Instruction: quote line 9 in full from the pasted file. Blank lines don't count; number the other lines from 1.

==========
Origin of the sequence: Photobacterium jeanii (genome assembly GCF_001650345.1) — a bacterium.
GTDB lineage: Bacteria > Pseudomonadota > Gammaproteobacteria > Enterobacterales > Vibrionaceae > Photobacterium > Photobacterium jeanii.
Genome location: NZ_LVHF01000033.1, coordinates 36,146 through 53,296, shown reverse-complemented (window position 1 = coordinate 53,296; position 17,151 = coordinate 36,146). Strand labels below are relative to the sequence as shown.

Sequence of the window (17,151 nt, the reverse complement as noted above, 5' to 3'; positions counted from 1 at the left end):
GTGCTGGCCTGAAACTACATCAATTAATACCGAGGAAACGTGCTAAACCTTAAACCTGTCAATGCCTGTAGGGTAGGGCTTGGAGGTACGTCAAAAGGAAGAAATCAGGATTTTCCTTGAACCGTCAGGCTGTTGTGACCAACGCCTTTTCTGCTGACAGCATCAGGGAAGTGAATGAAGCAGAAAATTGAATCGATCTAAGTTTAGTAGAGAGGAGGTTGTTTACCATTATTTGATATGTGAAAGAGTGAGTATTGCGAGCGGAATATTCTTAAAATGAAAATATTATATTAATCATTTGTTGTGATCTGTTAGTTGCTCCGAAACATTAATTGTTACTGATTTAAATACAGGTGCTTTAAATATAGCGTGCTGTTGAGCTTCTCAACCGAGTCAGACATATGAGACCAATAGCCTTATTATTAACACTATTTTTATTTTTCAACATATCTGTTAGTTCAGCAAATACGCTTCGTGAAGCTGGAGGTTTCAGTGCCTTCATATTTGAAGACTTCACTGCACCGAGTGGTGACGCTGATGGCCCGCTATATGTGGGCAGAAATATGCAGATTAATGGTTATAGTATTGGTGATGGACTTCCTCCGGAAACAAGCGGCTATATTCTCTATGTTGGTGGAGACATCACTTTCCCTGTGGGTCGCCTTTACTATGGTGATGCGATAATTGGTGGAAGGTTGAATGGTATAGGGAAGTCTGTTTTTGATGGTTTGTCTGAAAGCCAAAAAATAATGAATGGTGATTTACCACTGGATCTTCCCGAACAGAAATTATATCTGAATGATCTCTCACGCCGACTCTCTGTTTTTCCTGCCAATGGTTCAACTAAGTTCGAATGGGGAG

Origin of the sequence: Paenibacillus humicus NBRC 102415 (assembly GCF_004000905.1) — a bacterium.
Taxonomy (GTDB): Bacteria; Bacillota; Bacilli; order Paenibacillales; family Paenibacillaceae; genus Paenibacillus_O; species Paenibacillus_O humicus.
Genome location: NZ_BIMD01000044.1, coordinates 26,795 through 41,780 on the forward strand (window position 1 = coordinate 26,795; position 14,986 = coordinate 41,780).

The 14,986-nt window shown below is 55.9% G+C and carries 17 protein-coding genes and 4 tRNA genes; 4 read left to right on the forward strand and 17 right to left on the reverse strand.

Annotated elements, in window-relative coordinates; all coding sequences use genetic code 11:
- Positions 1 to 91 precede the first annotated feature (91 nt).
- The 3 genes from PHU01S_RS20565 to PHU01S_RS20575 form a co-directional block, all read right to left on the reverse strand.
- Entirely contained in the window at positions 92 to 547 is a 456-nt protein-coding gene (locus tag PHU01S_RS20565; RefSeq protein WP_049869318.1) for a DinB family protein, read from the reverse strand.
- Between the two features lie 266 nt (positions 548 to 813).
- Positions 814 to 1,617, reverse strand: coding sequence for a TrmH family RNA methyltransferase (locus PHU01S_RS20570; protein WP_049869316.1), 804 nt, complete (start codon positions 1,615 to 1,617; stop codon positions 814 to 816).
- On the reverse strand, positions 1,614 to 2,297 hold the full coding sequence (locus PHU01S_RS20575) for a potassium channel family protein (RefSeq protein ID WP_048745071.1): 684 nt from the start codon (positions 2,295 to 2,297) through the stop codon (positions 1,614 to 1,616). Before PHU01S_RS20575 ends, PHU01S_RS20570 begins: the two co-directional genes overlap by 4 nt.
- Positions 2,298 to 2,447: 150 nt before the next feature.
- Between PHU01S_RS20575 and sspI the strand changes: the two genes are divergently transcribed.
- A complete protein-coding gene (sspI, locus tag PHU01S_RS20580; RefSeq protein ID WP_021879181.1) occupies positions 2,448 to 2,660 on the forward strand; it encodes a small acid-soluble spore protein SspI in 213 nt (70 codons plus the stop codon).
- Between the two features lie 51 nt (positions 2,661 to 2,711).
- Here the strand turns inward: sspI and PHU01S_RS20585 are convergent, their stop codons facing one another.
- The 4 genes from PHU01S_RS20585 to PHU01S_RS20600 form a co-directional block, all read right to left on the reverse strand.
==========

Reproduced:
The 14,986-nt window shown below is 55.9% G+C and carries 17 protein-coding genes and 4 tRNA genes; 4 read left to right on the forward strand and 17 right to left on the reverse strand.